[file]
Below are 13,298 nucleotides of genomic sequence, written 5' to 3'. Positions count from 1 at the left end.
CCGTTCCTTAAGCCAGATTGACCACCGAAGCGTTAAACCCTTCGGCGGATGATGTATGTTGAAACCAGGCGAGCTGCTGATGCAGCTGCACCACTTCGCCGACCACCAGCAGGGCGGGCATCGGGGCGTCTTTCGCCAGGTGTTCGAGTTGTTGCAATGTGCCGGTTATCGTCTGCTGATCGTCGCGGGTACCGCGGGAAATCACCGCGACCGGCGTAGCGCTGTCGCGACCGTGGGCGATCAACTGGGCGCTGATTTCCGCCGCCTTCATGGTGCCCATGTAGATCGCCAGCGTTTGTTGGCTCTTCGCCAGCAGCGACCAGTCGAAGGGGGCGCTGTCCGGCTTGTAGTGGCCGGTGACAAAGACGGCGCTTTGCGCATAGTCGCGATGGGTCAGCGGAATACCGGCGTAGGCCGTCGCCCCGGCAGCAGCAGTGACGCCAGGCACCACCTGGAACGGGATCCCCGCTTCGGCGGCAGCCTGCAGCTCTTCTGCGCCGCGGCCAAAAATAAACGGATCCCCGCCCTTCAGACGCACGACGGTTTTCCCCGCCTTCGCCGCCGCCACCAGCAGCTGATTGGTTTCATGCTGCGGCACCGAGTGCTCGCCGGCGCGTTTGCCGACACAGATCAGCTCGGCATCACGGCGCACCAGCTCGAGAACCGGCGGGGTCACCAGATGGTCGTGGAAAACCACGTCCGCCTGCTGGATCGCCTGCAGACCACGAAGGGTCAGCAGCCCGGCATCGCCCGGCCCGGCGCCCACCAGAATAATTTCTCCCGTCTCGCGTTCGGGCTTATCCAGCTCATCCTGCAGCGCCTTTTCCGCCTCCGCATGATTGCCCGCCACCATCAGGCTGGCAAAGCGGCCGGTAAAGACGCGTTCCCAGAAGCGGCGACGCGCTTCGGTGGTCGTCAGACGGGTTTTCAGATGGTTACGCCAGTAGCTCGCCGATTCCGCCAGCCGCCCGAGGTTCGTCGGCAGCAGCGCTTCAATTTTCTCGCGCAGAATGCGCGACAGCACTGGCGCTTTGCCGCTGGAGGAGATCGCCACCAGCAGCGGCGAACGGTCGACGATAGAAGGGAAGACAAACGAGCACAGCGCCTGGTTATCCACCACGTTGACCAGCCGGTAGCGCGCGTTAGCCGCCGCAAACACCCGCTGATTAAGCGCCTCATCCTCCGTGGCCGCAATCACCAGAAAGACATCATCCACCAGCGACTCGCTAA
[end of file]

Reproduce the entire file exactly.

Below are 13,298 nucleotides of genomic sequence, written 5' to 3'. Positions count from 1 at the left end.
CCGTTCCTTAAGCCAGATTGACCACCGAAGCGTTAAACCCTTCGGCGGATGATGTATGTTGAAACCAGGCGAGCTGCTGATGCAGCTGCACCACTTCGCCGACCACCAGCAGGGCGGGCATCGGGGCGTCTTTCGCCAGGTGTTCGAGTTGTTGCAATGTGCCGGTTATCGTCTGCTGATCGTCGCGGGTACCGCGGGAAATCACCGCGACCGGCGTAGCGCTGTCGCGACCGTGGGCGATCAACTGGGCGCTGATTTCCGCCGCCTTCATGGTGCCCATGTAGATCGCCAGCGTTTGTTGGCTCTTCGCCAGCAGCGACCAGTCGAAGGGGGCGCTGTCCGGCTTGTAGTGGCCGGTGACAAAGACGGCGCTTTGCGCATAGTCGCGATGGGTCAGCGGAATACCGGCGTAGGCCGTCGCCCCGGCAGCAGCAGTGACGCCAGGCACCACCTGGAACGGGATCCCCGCTTCGGCGGCAGCCTGCAGCTCTTCTGCGCCGCGGCCAAAAATAAACGGATCCCCGCCCTTCAGACGCACGACGGTTTTCCCCGCCTTCGCCGCCGCCACCAGCAGCTGATTGGTTTCATGCTGCGGCACCGAGTGCTCGCCGGCGCGTTTGCCGACACAGATCAGCTCGGCATCACGGCGCACCAGCTCGAGAACCGGCGGGGTCACCAGATGGTCGTGGAAAACCACGTCCGCCTGCTGGATCGCCTGCAGACCACGAAGGGTCAGCAGCCCGGCATCGCCCGGCCCGGCGCCCACCAGAATAATTTCTCCCGTCTCGCGTTCGGGCTTATCCAGCTCATCCTGCAGCGCCTTTTCCGCCTCCGCATGATTGCCCGCCACCATCAGGCTGGCAAAGCGGCCGGTAAAGACGCGTTCCCAGAAGCGGCGACGCGCTTCGGTGGTCGTCAGACGGGTTTTCAGATGGTTACGCCAGTAGCTCGCCGATTCCGCCAGCCGCCCGAGGTTCGTCGGCAGCAGCGCTTCAATTTTCTCGCGCAGAATGCGCGACAGCACTGGCGCTTTGCCGCTGGAGGAGATCGCCACCAGCAGCGGCGAACGGTCGACGATAGAAGGGAAGACAAACGAGCACAGCGCCTGGTTATCCACCACGTTGACCAGCCGGTAGCGCGCGTTAGCCGCCGCAAACACCCGCTGATTAAGCGCCTCATCCTCCGTGGCCGCAATCACCAGAAAGACATCATCCACCAGCGACTCGCTAA